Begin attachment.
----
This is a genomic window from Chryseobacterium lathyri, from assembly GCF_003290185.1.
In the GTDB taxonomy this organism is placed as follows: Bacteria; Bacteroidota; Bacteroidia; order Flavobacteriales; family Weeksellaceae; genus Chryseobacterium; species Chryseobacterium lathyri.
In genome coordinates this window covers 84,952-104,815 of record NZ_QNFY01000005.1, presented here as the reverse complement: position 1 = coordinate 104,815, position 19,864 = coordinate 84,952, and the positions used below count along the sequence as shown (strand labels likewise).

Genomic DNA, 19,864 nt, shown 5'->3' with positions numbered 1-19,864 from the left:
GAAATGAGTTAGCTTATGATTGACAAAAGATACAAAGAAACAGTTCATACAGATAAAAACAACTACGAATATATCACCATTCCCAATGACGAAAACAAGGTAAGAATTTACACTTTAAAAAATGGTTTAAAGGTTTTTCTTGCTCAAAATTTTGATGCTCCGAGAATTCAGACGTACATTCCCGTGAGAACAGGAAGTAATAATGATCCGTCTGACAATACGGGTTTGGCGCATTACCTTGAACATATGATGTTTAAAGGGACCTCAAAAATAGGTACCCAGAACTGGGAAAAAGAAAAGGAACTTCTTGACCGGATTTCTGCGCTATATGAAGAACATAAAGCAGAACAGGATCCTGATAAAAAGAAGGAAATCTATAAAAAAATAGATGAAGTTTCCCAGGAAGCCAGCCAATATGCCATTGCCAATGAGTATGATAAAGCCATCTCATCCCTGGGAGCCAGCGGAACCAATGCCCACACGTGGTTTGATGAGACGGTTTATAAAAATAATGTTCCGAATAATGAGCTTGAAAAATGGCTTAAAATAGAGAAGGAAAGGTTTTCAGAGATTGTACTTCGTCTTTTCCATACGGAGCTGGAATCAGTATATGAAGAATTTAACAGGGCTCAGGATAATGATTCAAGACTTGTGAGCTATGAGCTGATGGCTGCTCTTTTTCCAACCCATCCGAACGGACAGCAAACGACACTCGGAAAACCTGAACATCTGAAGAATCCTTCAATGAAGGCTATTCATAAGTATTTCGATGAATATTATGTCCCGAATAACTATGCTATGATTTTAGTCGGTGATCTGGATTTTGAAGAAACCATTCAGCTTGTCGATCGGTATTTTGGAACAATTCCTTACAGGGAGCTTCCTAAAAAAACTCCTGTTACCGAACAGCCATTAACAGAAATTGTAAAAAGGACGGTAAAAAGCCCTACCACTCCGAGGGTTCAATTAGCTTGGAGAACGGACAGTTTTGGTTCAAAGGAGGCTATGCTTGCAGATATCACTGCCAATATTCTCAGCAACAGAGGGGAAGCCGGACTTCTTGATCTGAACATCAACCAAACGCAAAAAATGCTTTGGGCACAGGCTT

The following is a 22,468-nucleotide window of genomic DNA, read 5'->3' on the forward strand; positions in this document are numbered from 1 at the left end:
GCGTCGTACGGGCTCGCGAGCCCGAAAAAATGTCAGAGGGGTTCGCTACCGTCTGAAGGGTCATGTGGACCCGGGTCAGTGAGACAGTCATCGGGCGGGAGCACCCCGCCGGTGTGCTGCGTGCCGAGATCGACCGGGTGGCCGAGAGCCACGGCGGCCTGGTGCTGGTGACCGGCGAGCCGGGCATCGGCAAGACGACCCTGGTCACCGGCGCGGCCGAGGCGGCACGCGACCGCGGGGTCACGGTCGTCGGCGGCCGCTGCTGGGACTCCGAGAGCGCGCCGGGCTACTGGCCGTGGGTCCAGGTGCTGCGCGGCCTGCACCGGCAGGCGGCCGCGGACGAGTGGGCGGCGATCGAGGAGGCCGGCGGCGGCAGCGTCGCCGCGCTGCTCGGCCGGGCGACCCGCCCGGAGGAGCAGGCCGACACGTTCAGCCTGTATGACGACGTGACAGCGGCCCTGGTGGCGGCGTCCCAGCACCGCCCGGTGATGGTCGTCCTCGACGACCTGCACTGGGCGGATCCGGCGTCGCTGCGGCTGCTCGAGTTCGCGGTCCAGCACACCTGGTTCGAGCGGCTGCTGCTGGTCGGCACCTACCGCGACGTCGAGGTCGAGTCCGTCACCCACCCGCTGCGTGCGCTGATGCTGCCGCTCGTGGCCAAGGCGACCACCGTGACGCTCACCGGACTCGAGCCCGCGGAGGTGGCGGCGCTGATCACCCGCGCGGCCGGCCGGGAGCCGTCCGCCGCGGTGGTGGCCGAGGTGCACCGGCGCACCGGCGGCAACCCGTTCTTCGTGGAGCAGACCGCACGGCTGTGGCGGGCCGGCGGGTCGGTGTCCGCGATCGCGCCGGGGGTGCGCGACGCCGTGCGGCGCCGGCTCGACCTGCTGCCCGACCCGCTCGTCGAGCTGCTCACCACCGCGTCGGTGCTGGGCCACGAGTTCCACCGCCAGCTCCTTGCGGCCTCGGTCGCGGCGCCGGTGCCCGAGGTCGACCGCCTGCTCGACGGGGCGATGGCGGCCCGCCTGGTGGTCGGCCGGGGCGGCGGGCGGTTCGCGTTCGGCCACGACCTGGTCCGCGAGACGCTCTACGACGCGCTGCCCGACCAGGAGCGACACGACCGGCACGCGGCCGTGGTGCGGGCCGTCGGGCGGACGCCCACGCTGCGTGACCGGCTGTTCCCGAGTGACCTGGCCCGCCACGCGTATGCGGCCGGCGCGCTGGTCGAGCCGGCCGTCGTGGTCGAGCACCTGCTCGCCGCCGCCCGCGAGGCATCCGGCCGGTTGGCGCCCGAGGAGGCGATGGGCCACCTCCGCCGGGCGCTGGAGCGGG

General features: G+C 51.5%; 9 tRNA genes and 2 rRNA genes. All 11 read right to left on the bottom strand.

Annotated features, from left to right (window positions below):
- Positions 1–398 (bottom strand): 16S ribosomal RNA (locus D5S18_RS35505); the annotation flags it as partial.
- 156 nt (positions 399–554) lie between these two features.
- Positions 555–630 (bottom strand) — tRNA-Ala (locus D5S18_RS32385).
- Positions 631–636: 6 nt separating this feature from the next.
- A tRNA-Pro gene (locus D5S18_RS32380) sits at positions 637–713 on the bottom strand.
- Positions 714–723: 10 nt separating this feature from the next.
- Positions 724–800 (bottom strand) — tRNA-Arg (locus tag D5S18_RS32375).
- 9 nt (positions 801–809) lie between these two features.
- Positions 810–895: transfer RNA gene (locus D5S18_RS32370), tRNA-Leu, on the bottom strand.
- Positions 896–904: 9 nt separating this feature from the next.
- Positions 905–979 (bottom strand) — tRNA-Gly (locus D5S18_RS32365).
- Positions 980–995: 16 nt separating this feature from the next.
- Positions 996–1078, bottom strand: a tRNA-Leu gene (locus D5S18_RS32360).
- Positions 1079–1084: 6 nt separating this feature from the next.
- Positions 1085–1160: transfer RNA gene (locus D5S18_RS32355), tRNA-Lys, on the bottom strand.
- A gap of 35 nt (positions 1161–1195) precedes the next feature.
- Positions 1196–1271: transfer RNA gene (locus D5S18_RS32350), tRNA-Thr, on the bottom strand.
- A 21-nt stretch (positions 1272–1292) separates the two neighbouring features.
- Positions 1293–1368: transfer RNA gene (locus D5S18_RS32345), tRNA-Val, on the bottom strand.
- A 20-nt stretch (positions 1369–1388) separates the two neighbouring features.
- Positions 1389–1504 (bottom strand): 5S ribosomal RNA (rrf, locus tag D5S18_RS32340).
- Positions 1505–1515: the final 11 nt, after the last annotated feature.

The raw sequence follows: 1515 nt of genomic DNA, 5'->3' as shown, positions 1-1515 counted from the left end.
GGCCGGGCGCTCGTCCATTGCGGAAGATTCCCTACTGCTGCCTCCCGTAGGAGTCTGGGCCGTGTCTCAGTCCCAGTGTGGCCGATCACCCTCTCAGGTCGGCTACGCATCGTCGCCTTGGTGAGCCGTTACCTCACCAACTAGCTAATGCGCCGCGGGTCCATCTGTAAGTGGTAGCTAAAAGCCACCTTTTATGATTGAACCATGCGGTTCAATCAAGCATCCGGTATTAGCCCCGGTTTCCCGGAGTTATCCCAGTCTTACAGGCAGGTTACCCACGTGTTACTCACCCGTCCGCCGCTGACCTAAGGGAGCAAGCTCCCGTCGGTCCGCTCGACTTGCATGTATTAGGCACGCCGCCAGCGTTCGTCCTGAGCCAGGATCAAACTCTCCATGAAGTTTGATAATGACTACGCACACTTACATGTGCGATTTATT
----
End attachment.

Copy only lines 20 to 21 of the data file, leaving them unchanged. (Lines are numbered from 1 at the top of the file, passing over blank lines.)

- Positions 905–979 (bottom strand) — tRNA-Gly (locus D5S18_RS32365).
- Positions 980–995: 16 nt separating this feature from the next.